If I could say anything to the moms & dads out there it would be this, “Don’t let time get away from you! Start saving NOW!” Ideally, you should save $200 per month per child to plan for their college expenses but WHATEVER you save will help!! God has great things in store for you and your children!! I am still saving every month for college expenses because I know there are more tuition bills on the way.
My goal now is to help my daughter through college with NO student loan debt. I don’t know what’s in store for us over the next four years but I know that I will keep PRAYING, PLANNING and PREPARING every day!!
THIS READER’S STORY FIRES ME UP! How about you? Do you have a story that you want to share with the readers of JosephSangl.com? Send it to me at email@example.com along with written permission to share it with our readers. Your story could be used to inspire tens of thousands of other people!!!
Is home mortgage interest deduction a good idea?
This is one of the most frequently asked questions at our live events. Below is my answer.
If you have a mortgage and are paying interest, it is ABSOLUTELY very important to take the mortgage interest deduction. BUT there are a few key facts to consider as well.
One thing I have heard commonly stated is “I am not going to pay off my mortgage early because I do not want to lose the mortgage interest deduction.” I believe this saying was initiated by banks because it is much more costly to keep the mortgage than to pay the taxes owed without the interest deduction. See the example illustrated below.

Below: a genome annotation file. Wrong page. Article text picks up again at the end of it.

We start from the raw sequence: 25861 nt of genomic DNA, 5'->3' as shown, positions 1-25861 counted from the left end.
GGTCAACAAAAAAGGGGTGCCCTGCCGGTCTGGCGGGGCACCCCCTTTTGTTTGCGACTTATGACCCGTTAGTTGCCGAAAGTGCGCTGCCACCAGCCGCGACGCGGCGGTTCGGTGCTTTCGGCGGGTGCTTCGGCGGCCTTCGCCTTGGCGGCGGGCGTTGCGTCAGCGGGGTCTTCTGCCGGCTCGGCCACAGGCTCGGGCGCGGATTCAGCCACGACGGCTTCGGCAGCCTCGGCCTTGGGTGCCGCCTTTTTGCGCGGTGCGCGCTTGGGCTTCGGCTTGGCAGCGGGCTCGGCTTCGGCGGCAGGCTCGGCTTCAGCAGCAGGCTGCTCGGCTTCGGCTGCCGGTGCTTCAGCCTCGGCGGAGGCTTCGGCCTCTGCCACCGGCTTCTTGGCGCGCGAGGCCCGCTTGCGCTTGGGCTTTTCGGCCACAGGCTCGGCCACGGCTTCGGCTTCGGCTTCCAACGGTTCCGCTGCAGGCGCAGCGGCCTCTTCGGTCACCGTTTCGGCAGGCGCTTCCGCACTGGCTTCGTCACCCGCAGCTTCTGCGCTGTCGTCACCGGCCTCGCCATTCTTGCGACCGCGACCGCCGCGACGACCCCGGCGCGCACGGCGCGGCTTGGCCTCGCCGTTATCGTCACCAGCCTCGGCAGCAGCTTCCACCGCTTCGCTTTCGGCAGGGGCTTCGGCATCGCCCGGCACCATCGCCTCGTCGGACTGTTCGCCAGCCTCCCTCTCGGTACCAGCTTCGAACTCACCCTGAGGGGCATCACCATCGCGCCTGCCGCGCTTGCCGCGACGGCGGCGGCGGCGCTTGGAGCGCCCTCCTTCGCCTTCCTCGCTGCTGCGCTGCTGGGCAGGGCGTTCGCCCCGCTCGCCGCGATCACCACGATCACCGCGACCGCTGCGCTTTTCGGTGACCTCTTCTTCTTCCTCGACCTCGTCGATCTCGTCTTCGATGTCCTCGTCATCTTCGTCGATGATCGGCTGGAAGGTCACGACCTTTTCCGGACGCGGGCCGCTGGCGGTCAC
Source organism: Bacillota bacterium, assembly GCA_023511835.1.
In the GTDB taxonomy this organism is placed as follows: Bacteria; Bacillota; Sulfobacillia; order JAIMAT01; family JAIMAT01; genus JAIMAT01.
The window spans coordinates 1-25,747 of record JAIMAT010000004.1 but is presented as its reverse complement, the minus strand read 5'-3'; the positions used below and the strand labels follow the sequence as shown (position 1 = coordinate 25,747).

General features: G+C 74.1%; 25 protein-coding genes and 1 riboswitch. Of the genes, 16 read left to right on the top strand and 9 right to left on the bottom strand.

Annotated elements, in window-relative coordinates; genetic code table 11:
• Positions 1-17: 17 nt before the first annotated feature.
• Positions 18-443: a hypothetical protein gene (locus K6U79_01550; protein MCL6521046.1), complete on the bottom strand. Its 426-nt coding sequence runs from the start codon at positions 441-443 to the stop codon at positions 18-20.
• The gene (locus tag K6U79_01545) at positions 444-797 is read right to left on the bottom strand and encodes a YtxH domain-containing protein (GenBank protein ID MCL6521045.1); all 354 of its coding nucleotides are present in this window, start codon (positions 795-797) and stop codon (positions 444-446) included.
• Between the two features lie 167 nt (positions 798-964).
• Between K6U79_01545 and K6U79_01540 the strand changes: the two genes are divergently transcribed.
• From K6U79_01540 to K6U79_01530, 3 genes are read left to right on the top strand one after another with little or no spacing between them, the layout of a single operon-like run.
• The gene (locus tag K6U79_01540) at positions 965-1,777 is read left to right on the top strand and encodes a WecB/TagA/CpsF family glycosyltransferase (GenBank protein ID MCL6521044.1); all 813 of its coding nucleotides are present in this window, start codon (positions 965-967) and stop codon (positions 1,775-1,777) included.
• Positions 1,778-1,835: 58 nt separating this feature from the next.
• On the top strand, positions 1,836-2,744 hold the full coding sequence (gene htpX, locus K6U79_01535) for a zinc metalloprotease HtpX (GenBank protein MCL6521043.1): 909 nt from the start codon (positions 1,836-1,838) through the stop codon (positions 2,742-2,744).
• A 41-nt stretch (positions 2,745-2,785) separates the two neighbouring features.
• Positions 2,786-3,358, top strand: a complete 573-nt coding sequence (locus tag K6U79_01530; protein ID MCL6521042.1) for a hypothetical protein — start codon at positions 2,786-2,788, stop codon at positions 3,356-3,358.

The Mortgage Interest Deduction
Let’s say you paid $5,000 in interest on your mortgage last year. By taking the deduction, you effectively reduce your taxable income by $5,000. You receive back the tax rate on that home mortgage interest deduction. If your tax rate is 30%, you will receive a refund of $1,500 because of the home mortgage interest deduction (30% of $5,000). Of course, the bank keeps the $5,000 you paid in interest. Uncle Sam receives 30% of your taxable income which is now $40,000 because you were able to reduce your taxable income by the $5,000 interest you paid. The total net OUTGO from your bank accounts to Uncle Sam and the bank is $17,000!
The Paid-Off House Scenario
Well, you are living life pretty good in your debt-free condition! You have paid off your house, so now you no longer pay interest to the bank (yay!). This means you will be taxed on your full income of $45,000. If your tax rate is 30%, the total net OUTGO paid to Uncle Sam is $13,500!
NET RESULT: By eliminating your mortgage, you have $3,500 LESS OUTGO from your bank account to someone else.